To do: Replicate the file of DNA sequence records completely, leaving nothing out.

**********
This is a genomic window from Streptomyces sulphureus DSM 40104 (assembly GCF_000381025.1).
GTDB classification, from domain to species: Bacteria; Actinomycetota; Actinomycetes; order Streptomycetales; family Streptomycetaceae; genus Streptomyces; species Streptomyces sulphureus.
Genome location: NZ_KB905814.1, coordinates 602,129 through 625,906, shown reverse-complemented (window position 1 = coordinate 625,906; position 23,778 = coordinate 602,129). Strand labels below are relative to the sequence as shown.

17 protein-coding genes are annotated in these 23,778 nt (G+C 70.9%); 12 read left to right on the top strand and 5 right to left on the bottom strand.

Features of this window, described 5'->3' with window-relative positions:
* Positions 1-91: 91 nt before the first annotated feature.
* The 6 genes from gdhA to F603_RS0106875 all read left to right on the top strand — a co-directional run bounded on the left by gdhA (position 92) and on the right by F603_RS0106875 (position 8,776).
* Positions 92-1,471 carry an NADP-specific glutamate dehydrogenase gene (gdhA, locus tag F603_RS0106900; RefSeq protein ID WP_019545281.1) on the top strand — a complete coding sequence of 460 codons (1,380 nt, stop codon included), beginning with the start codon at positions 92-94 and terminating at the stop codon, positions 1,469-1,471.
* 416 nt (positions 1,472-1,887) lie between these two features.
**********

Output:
This is a genomic window from Streptomyces sulphureus DSM 40104 (assembly GCF_000381025.1).
GTDB classification, from domain to species: Bacteria; Actinomycetota; Actinomycetes; order Streptomycetales; family Streptomycetaceae; genus Streptomyces; species Streptomyces sulphureus.
Genome location: NZ_KB905814.1, coordinates 602,129 through 625,906, shown reverse-complemented (window position 1 = coordinate 625,906; position 23,778 = coordinate 602,129). Strand labels below are relative to the sequence as shown.

17 protein-coding genes are annotated in these 23,778 nt (G+C 70.9%); 12 read left to right on the top strand and 5 right to left on the bottom strand.

Features of this window, described 5'->3' with window-relative positions:
* Positions 1-91: 91 nt before the first annotated feature.
* The 6 genes from gdhA to F603_RS0106875 all read left to right on the top strand — a co-directional run bounded on the left by gdhA (position 92) and on the right by F603_RS0106875 (position 8,776).
* Positions 92-1,471 carry an NADP-specific glutamate dehydrogenase gene (gdhA, locus tag F603_RS0106900; RefSeq protein ID WP_019545281.1) on the top strand — a complete coding sequence of 460 codons (1,380 nt, stop codon included), beginning with the start codon at positions 92-94 and terminating at the stop codon, positions 1,469-1,471.
* 416 nt (positions 1,472-1,887) lie between these two features.